They barely rest, heads bowed, eyes begging.
Their whole body flinching in the heat,
front legs kneeling to the monotony.
They heave against the sagging fence
which marks the boundary between
those who have and those who haven’t.
They sleep with one eye twitching sideways,
guarding their peninsula. Even in winter,
they keep apart. For summer they are shaven,
exposing every scar and tidal stretch mark
of their scrawny-thug legs, brick heads,
swollen-barrel bellies like pendulums.
In frustration, they wrench clumps
from the root, tear them out grinning,
crack ribs like roots, fracture bone-like branches.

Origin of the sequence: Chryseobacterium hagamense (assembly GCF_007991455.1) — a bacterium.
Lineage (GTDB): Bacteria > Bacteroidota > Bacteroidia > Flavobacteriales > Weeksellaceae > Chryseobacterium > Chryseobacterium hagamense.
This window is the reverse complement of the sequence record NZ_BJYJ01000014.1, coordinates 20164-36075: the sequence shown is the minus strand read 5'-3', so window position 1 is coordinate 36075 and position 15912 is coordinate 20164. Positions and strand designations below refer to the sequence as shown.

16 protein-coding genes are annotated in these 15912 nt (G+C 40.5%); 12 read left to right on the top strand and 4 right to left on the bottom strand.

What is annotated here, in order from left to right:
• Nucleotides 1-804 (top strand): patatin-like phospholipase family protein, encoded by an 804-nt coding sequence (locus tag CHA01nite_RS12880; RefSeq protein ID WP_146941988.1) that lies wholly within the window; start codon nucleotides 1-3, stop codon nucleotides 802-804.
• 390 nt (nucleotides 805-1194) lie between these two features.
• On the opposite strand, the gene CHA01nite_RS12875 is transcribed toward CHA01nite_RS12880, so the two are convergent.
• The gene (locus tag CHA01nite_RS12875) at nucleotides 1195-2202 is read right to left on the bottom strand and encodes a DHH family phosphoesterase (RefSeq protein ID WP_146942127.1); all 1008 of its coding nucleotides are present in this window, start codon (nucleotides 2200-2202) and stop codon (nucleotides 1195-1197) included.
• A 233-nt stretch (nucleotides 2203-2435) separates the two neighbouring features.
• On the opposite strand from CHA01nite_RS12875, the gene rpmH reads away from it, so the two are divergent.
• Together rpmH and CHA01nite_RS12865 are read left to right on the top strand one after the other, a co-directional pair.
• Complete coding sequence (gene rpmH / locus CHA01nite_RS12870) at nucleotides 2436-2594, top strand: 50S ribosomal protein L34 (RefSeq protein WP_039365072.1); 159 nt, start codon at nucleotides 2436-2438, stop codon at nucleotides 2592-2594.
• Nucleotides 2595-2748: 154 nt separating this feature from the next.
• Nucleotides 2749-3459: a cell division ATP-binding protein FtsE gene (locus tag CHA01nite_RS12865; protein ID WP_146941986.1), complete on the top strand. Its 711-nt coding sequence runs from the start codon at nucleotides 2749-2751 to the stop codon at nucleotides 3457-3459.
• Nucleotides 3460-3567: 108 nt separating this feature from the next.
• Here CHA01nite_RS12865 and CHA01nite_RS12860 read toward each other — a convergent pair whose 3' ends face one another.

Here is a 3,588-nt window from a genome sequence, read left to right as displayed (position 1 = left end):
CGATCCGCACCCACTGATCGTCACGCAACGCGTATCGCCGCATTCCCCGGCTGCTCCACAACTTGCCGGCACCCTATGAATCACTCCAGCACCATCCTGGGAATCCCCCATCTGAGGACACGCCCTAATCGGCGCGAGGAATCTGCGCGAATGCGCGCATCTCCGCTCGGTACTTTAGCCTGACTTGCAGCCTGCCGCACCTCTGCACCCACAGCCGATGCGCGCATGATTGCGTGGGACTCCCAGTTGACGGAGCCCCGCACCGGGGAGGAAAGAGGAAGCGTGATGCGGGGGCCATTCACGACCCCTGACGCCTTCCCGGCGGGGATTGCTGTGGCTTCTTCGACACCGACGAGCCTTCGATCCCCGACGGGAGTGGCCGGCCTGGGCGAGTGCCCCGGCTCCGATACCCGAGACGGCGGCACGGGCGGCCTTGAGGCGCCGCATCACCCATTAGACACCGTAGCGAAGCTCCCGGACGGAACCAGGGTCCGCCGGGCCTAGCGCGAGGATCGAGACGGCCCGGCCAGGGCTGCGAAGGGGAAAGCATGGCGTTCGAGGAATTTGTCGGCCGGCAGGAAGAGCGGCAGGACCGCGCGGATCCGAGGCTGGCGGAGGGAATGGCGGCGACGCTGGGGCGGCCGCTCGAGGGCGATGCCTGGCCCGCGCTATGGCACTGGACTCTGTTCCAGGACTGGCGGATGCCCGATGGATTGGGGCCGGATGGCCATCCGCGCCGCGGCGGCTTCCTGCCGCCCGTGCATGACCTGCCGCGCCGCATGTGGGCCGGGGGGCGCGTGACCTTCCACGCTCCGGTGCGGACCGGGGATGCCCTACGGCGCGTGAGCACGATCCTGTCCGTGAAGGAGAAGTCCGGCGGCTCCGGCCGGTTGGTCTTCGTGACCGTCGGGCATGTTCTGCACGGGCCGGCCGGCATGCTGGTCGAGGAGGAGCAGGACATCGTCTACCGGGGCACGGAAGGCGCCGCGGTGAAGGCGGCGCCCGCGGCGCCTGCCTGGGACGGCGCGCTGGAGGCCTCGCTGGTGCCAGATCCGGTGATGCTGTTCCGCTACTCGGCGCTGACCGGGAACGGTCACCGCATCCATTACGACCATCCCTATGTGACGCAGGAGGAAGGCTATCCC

You can see the fleas vault, maggots squirming,
as they itch their bites into the perimeter,
leaving white truce-wool waving in the wire.
Numbers tattooed on their backs, mouths stung,
chins bleeding, they step back then hurl themselves
headfirst, the three smallest bully one big,
thump his side, try to face him,
waiting for the first sign of weakness,
which comes in a limp, a lopsided step.
Hastily they lug themselves on top,
slam it in, thrusting pointlessly, then rush
to the next one, furious and impatient.